John Mayer - The Search For Everything - Wave One EP

David Lydiard

 

John Mayer has a seventh studio album coming out, sort of. The Search For Everything – Wave One EP is the first instalment containing four songs with Mayer explaining the concept, “The price of admission is four songs....If you don’t like these, don’t get the next four. But if I’ve engendered some kind of trust that you think I’m onto something, get the next four, and come along with me on every single wave.”

 

The EP opens up with “Moving On and Getting Over” and it gets the first wave off to a strong start. Doubled vocals create rich harmonies throughout, whereas the verses contain a hook that sees the instruments and vocals syncopate in a stop-start rhythm that accentuates every word. It’s a nice little pop gem, inspired by a breakup that shows off Mayer’s soulful side. The song is pretty straightforward instrumentally and benefits from this, relying instead on good song writing. The bass runs really stand out.

 

“Changing” starts off with solo piano and vocals, before it opens up with an acoustic guitar and then the full band. Mayer has referred to this particular song as “the spiritual centrepiece of the album” and it is a tender, poignant song but possibly the weakest track of the four. That is, however, not to say that it’s bad by any means. The song soars when Mayer unleashes a gorgeous, Blues solo halfway through reminding us of his outstanding guitar playing abilities.

The third song on this EP is the lead single, “Love On The Weekend,” an ode to the start of a new relationship. It sparkles with classic Mayer pop sensibilities and the heavy reverb drenched guitars conjure up images of crashing waves and long drives along a sunny coastline. Another fantastic pop-rocker.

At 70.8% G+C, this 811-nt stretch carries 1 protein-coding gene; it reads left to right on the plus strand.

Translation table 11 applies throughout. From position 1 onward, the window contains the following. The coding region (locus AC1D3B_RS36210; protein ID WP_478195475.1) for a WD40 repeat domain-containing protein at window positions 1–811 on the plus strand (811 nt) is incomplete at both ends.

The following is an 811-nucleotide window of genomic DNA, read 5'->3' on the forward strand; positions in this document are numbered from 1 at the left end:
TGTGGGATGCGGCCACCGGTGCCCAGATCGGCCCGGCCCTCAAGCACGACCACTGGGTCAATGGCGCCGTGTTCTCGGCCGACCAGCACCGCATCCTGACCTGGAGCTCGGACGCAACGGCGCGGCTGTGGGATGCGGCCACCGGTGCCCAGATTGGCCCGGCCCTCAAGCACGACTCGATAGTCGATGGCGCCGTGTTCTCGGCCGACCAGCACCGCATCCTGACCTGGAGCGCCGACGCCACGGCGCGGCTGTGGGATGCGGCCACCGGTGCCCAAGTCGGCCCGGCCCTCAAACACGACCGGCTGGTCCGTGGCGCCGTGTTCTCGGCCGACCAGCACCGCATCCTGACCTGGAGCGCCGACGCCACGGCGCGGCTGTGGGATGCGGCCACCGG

“You’re Gonna Live Forever In Me” has a Randy Newman feel to it, and melodically sounds like it has come straight from a Pixar movie. Opening once again with piano and Mayer whistling before his soothing singing begins. His overall tone here enhances the sweetness of the song and complements the softness of the piano very nicely. This cute song also contains a little lyrical edge “And when the pastor asks the pews for reasons he can’t marry you, I’ll keep my word in my seat.” which gives it a bit of sharpness.

 

I can’t leave this review without touching on the musicians that make up this record. Bringing back “the team” that worked on 2006’s Continuum album, there is stellar musicianship happening here. The rhythm section comprises of Steve Jordan (drums) and session legend, Pino Palladino (bass) and they provide an absolute rock solid foundation for Mayer to springboard off from.

Overall I feel that Wave One is a solid listen and certainly hypes me up for Wave Two.  Some people may be put off by the slower tempo of the songs and “Changing” and “You’re Gonna Live Forever In Me” may have stood out further if they were placed amongst quicker, rockier songs. But, that said, we have four songs here that showcase John Mayer’s song writing and lyrical genius.

 

Personally, I’m hoping that Wave Two will have a bit more flashy guitar playing but that’s not to take anything away from the songs that make up this first instalment. It seems Mayer wants to be seen more as a writer than a guitarist here and for me, it's a job well done!

 

 

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